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Much Does It Cost To Clean A Painting?

Do you mean this one... ... or this one ... or this one... or?

Damaged in a fire Nicotine with flaking paint Sealed in grime and abundant bad retouchings

Obviously, each one is tested to discover the best and safest way for its
particular needs. No off the shelf products are used. You dont hit it with a

As a painting conservator in private practice I'm asked everyday over the phone or
from a photo and email, "How much does it cost to clean a painting?" as if it were a
per square inch trades-estimate like laying electrical conduit or painting a house.
We don't hit anything with a mop. The article below illustrates well the discovery
process and the care required on this particular Old Master painting. But Old Master
paintings clean differently than Impressionist paintings. Beaux Arts paintings clean
differently than Post War Abstract Expressionism. Modern acrylic paintings are
different than your family's 19th century family portrait.

In fact, we worked on the famous series of 40 paintings, ALL done between 1874
and 1886 of the Spanish missions of California by (THE SAME ARTIST) Henry

Chapman Ford for the Mission Inn in Riverside CA... and everyone of them had to be
cleaned differently than the other.

It takes discovery and analysis, care and judgment and a professional work ethic. To
see the difference between cleaning the artwork in this article and an Impressionist
picture with a lot less complications watch this short time-lapse cleaning video of a
renown CA Impressionist Edgar Payne's artwork... and this wasn't a quick-wipe-
cleaning either!

Give us a call and well gladly take the time to discuss your questions. Connect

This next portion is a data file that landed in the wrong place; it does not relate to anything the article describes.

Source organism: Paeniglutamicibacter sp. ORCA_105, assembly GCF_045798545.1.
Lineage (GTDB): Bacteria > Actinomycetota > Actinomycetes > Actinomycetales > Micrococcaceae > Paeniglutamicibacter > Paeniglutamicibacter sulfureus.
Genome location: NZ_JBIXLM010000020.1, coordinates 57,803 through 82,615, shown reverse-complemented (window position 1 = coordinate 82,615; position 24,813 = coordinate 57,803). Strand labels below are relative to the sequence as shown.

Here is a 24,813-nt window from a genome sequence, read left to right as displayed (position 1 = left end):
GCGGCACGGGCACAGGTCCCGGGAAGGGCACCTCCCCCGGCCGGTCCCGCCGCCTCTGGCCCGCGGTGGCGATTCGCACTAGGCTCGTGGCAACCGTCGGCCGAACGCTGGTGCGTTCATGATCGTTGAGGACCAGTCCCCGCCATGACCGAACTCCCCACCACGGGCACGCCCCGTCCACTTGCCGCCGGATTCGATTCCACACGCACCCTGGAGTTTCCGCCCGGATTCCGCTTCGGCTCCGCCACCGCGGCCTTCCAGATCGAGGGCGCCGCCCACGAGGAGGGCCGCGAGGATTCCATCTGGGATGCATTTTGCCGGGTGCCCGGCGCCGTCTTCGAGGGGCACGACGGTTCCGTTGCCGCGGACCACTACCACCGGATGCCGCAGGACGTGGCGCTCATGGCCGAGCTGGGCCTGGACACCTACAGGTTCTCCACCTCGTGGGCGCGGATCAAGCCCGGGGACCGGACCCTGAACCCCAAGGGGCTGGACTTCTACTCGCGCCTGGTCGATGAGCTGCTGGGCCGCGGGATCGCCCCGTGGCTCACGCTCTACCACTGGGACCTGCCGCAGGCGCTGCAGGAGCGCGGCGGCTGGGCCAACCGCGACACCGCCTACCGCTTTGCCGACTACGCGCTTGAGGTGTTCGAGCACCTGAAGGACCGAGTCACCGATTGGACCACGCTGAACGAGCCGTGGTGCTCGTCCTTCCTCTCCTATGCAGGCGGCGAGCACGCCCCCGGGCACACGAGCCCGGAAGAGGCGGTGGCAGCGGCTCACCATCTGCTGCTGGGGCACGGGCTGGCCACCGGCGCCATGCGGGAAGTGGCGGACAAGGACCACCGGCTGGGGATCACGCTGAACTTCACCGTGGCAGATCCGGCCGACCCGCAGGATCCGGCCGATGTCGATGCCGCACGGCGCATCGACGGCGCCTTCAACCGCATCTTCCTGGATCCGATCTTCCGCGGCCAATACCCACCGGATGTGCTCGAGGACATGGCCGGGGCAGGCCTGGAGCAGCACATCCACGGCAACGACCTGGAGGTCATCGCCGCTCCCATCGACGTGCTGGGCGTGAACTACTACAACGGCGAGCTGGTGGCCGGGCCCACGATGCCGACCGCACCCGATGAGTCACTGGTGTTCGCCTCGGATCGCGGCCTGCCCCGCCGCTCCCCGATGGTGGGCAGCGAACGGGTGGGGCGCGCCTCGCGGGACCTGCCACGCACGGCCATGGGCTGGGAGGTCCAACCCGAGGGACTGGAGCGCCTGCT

with us and well inspect your painting and give you an estimate for free. If you
live between Monterey, Ca and San Diego or Las Vegas and Salt Lake City, well
even provide door to door service.

Contact Fine Art Conservation Laboratories at 805 564 3438 for a short video tour of our lab

If we are going to invest the time and resources to fully conserve a work of art, we want to be sure
the work is worth the effort. Is the painting worthy of the time and resources? Are we learning
anything about the painting, the artist, or the subject? Is the original in good enough condition to
reveal it, or is the damage too severe?

The NCMA portraits of Lord and Lady Cavendish by Paul van Somer have rarely left the gallery
walls in the past few decades. They are considered key works in our collection, holding an
important place as good early portraits and favorites of our Education Department. The Cavendish
family was prominent in early 17th-century England. Our Lord William was a leading member of
court society, a member of Parliament, and a close friend of King James I. After Williams untimely
death from overindulgence, his wife, Lady Christian, navigated debt and civil war to preserve the
family fortunes.

While many paintings are attributed to Paul van Somer, only a handful are irrefutably by
his hand. A Flemish portrait painter, Van Somer went to England at age 40 and quickly
became a favorite of King James I and his Queen Anne of Denmark. Van Somers work in
England formed an important transition between the stiff and formal paintings of Queen
Elizabeths day and the more naturalistic painting realized by Van Dyck in the mid 17th
century. Van Somer died at 45, leaving behind only a few documented paintings, making
the NCMAs signed and dated pair highly important to the understanding of his oeuvre.